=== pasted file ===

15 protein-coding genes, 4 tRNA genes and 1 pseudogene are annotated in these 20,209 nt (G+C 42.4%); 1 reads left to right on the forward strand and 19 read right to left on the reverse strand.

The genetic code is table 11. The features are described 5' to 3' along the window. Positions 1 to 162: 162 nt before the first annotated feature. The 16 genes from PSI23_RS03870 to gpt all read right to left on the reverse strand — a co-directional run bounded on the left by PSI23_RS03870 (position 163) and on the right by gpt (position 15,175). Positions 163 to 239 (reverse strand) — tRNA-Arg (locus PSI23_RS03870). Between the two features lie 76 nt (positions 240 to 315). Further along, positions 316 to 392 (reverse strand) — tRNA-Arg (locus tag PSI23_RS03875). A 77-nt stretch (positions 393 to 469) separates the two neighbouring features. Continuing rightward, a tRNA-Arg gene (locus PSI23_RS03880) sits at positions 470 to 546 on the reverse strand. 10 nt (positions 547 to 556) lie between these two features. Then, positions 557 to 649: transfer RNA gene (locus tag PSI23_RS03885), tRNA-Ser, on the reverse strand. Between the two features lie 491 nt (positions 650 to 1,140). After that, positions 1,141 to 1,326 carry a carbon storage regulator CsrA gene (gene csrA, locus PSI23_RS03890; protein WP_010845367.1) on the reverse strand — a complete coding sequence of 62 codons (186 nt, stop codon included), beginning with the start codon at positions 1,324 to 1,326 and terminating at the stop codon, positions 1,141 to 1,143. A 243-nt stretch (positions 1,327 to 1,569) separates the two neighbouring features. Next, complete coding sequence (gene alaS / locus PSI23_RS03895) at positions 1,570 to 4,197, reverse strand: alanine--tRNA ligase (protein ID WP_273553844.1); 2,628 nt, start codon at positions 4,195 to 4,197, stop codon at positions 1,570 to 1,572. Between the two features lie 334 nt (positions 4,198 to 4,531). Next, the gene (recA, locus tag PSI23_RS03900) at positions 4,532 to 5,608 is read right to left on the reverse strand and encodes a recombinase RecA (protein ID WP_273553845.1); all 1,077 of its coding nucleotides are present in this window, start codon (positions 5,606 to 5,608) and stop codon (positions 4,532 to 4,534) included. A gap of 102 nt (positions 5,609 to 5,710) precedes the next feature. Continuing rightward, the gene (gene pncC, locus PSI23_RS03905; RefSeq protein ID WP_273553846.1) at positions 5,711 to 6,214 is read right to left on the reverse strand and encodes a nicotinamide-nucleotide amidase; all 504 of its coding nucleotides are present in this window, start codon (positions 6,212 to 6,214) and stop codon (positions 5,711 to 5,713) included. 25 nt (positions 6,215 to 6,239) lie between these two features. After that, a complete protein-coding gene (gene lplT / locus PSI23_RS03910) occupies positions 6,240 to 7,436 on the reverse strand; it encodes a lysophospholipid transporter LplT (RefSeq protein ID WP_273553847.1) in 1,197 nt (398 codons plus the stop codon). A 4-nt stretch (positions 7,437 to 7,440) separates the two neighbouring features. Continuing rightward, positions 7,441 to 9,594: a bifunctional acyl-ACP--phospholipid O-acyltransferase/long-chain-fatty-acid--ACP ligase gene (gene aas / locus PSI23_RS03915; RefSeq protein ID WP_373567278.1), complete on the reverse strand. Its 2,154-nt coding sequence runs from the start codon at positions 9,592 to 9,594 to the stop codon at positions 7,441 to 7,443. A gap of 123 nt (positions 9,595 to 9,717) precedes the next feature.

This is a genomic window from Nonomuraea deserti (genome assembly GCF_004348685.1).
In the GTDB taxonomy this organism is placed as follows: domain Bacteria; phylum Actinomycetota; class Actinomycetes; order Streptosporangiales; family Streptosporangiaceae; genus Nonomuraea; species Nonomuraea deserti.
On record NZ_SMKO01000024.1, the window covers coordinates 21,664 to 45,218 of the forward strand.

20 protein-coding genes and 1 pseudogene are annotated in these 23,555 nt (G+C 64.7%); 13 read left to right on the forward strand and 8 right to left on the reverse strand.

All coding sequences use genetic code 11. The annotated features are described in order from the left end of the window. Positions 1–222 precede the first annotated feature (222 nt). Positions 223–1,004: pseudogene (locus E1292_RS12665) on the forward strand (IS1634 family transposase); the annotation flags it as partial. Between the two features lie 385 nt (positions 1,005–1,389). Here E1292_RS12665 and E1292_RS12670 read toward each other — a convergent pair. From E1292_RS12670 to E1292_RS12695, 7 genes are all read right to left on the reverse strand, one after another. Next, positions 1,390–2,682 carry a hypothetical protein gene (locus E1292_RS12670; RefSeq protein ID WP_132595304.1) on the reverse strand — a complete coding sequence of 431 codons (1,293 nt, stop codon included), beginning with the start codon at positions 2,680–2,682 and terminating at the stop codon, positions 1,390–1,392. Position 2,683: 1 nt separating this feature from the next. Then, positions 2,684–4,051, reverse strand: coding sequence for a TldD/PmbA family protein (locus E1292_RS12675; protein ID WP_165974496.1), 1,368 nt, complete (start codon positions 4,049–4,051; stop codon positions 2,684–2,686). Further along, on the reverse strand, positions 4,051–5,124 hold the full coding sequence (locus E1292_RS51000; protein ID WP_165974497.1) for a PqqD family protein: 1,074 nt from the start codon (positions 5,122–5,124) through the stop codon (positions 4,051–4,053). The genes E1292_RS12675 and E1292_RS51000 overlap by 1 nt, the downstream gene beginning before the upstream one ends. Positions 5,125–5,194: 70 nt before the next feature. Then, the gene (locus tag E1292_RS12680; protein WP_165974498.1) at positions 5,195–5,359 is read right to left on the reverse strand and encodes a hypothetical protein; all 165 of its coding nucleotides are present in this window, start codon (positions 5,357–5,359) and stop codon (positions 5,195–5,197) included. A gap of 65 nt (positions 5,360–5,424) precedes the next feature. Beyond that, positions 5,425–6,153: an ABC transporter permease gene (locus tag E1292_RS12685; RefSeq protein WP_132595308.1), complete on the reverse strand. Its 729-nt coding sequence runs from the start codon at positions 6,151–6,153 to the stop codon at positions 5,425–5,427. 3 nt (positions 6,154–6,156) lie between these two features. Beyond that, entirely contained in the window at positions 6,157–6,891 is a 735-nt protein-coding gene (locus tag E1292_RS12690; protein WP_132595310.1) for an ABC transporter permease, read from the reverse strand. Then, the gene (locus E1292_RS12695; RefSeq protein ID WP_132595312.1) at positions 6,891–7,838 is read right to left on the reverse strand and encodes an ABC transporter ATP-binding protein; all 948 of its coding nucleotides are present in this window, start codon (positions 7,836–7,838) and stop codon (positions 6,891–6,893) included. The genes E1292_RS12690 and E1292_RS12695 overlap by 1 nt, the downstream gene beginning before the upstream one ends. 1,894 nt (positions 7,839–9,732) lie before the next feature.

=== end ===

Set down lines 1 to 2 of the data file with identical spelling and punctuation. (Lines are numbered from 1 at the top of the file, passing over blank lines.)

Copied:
15 protein-coding genes, 4 tRNA genes and 1 pseudogene are annotated in these 20,209 nt (G+C 42.4%); 1 reads left to right on the forward strand and 19 read right to left on the reverse strand.

The genetic code is table 11. The features are described 5' to 3' along the window. Positions 1 to 162: 162 nt before the first annotated feature. The 16 genes from PSI23_RS03870 to gpt all read right to left on the reverse strand — a co-directional run bounded on the left by PSI23_RS03870 (position 163) and on the right by gpt (position 15,175). Positions 163 to 239 (reverse strand) — tRNA-Arg (locus PSI23_RS03870). Between the two features lie 76 nt (positions 240 to 315). Further along, positions 316 to 392 (reverse strand) — tRNA-Arg (locus tag PSI23_RS03875). A 77-nt stretch (positions 393 to 469) separates the two neighbouring features. Continuing rightward, a tRNA-Arg gene (locus PSI23_RS03880) sits at positions 470 to 546 on the reverse strand. 10 nt (positions 547 to 556) lie between these two features. Then, positions 557 to 649: transfer RNA gene (locus tag PSI23_RS03885), tRNA-Ser, on the reverse strand. Between the two features lie 491 nt (positions 650 to 1,140). After that, positions 1,141 to 1,326 carry a carbon storage regulator CsrA gene (gene csrA, locus PSI23_RS03890; protein WP_010845367.1) on the reverse strand — a complete coding sequence of 62 codons (186 nt, stop codon included), beginning with the start codon at positions 1,324 to 1,326 and terminating at the stop codon, positions 1,141 to 1,143. A 243-nt stretch (positions 1,327 to 1,569) separates the two neighbouring features. Next, complete coding sequence (gene alaS / locus PSI23_RS03895) at positions 1,570 to 4,197, reverse strand: alanine--tRNA ligase (protein ID WP_273553844.1); 2,628 nt, start codon at positions 4,195 to 4,197, stop codon at positions 1,570 to 1,572. Between the two features lie 334 nt (positions 4,198 to 4,531). Next, the gene (recA, locus tag PSI23_RS03900) at positions 4,532 to 5,608 is read right to left on the reverse strand and encodes a recombinase RecA (protein ID WP_273553845.1); all 1,077 of its coding nucleotides are present in this window, start codon (positions 5,606 to 5,608) and stop codon (positions 4,532 to 4,534) included. A gap of 102 nt (positions 5,609 to 5,710) precedes the next feature. Continuing rightward, the gene (gene pncC, locus PSI23_RS03905; RefSeq protein ID WP_273553846.1) at positions 5,711 to 6,214 is read right to left on the reverse strand and encodes a nicotinamide-nucleotide amidase; all 504 of its coding nucleotides are present in this window, start codon (positions 6,212 to 6,214) and stop codon (positions 5,711 to 5,713) included. 25 nt (positions 6,215 to 6,239) lie between these two features. After that, a complete protein-coding gene (gene lplT / locus PSI23_RS03910) occupies positions 6,240 to 7,436 on the reverse strand; it encodes a lysophospholipid transporter LplT (RefSeq protein ID WP_273553847.1) in 1,197 nt (398 codons plus the stop codon). A 4-nt stretch (positions 7,437 to 7,440) separates the two neighbouring features. Continuing rightward, positions 7,441 to 9,594: a bifunctional acyl-ACP--phospholipid O-acyltransferase/long-chain-fatty-acid--ACP ligase gene (gene aas / locus PSI23_RS03915; RefSeq protein ID WP_373567278.1), complete on the reverse strand. Its 2,154-nt coding sequence runs from the start codon at positions 9,592 to 9,594 to the stop codon at positions 7,441 to 7,443. A gap of 123 nt (positions 9,595 to 9,717) precedes the next feature.